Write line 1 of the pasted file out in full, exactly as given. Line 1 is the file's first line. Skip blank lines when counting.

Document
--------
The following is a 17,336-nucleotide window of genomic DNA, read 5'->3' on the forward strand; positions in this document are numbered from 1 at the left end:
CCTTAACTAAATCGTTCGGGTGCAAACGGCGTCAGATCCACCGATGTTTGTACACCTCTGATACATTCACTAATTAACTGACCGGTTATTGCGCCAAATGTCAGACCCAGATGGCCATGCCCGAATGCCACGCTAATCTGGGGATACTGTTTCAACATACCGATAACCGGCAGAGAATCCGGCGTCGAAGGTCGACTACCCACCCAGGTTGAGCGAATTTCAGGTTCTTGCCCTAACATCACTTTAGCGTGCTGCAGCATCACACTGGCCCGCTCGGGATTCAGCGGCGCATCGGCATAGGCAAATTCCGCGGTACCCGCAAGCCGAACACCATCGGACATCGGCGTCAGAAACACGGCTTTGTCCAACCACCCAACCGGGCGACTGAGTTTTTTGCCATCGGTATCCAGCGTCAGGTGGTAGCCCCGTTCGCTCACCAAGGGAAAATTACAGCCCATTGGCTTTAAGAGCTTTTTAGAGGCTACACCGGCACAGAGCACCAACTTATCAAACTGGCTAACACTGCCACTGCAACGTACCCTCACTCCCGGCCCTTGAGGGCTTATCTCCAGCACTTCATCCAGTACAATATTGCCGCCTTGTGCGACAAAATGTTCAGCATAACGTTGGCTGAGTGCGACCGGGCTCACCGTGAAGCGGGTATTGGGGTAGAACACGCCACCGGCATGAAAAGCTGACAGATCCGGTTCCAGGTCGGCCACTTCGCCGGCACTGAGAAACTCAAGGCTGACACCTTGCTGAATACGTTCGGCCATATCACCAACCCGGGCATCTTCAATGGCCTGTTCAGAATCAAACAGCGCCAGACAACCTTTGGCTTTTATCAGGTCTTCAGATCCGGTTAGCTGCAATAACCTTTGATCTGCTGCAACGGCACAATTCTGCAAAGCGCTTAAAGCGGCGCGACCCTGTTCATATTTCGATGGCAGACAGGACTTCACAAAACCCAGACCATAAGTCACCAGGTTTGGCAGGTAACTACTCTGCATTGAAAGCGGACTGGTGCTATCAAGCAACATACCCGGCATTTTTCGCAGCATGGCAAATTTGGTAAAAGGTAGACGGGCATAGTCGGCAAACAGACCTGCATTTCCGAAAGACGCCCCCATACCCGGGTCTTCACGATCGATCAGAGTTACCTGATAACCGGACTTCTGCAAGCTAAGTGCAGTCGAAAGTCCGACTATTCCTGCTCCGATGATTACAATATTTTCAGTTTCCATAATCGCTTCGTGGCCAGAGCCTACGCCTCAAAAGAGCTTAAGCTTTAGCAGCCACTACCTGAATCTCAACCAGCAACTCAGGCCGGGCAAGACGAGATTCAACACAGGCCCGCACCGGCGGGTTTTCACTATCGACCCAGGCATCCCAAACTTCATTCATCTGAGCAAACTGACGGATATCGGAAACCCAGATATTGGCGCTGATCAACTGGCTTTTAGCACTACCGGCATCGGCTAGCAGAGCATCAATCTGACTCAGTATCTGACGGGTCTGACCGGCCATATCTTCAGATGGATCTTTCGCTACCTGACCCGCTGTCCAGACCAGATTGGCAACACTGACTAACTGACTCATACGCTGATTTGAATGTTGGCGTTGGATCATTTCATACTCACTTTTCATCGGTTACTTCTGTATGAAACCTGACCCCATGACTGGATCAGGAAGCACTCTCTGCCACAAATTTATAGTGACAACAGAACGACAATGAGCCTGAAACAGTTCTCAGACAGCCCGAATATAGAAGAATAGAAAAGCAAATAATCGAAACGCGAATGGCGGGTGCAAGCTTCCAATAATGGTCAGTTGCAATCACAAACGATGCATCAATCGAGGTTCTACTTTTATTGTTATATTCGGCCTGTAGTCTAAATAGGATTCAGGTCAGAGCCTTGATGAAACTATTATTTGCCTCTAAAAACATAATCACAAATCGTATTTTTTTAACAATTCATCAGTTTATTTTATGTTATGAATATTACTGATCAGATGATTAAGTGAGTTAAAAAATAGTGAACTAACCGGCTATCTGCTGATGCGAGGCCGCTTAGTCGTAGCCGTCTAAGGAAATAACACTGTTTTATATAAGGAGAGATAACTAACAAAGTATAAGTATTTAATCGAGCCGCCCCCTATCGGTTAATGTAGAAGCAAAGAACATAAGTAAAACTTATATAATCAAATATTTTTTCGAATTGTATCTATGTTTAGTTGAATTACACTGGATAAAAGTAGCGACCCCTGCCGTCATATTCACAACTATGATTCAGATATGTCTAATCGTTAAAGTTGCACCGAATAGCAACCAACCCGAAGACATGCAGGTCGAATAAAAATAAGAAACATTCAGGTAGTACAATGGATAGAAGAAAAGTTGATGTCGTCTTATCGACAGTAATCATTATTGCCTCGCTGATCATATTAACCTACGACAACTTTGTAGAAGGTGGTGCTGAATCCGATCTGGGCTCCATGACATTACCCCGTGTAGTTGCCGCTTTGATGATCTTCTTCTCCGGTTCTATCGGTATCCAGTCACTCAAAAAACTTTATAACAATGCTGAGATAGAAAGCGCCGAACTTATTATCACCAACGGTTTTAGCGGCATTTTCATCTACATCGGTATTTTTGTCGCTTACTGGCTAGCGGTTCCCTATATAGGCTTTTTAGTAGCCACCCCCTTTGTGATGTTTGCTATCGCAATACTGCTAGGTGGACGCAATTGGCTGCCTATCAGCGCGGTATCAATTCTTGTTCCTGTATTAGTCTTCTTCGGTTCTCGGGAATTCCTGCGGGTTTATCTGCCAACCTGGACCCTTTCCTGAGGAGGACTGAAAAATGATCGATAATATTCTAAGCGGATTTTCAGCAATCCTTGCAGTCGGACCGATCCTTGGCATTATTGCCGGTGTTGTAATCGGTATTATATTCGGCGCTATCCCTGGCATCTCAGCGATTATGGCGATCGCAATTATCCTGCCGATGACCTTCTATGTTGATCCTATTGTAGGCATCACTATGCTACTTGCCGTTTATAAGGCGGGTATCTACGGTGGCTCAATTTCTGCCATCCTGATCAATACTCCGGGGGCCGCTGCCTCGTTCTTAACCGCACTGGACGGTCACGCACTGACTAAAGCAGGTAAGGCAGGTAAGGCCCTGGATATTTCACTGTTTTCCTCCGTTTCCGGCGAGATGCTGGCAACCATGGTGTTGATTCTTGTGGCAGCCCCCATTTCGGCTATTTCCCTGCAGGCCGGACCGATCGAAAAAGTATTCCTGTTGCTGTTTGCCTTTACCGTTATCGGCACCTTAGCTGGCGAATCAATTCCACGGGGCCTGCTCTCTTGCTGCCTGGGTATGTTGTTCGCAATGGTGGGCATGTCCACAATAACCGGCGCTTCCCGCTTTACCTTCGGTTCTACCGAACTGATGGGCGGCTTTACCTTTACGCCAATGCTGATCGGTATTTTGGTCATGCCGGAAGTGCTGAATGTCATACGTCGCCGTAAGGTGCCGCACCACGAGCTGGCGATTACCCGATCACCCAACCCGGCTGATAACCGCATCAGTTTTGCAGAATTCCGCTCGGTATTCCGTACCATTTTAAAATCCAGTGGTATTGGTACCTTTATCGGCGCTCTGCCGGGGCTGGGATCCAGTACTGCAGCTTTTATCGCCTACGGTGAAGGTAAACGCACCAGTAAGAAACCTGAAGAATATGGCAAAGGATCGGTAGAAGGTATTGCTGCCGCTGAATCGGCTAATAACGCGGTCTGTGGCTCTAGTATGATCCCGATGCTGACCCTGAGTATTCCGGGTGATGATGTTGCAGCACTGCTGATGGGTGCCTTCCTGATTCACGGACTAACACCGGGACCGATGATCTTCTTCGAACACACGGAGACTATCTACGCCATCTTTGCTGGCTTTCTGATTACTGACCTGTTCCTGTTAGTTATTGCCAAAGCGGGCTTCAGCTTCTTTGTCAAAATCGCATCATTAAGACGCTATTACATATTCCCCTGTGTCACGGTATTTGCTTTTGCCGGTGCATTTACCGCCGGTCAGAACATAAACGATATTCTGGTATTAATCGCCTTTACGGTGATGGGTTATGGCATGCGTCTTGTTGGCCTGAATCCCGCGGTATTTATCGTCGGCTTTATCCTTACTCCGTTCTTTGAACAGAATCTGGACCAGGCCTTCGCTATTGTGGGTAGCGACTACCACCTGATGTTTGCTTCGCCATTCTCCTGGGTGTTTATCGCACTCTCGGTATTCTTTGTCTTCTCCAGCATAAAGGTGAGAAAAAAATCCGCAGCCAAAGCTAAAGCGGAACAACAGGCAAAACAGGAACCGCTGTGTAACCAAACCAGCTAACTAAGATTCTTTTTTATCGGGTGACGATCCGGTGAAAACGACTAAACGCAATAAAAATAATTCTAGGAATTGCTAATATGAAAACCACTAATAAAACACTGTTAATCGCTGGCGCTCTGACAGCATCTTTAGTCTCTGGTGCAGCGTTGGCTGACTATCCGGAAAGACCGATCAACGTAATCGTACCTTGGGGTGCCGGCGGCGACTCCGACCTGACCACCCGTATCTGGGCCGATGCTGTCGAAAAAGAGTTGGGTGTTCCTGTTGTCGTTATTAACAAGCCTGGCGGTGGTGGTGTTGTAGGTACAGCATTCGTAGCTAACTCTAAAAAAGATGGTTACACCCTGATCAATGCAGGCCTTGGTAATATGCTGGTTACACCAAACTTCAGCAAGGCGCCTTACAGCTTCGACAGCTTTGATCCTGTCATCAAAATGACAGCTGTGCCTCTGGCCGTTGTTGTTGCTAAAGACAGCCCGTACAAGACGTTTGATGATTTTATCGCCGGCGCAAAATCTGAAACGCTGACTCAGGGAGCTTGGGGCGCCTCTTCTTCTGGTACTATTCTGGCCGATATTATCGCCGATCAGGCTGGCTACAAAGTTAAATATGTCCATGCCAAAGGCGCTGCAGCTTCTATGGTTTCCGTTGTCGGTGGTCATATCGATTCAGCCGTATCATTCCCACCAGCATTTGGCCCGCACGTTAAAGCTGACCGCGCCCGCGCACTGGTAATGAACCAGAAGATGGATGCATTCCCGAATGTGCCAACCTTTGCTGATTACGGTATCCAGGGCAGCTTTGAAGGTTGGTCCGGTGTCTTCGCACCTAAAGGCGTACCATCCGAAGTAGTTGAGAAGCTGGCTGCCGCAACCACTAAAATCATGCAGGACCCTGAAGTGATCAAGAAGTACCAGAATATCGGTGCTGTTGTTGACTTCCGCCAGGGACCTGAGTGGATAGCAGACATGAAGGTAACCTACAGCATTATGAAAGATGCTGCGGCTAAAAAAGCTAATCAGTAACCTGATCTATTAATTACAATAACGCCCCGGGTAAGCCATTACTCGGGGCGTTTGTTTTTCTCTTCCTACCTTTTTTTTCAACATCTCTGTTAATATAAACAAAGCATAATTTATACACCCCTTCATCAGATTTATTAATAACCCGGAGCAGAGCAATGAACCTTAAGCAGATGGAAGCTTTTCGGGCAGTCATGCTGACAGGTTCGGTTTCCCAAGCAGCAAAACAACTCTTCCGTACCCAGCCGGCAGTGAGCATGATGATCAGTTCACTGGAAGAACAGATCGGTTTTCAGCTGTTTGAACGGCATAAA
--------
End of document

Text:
The following is a 17,336-nucleotide window of genomic DNA, read 5'->3' on the forward strand; positions in this document are numbered from 1 at the left end: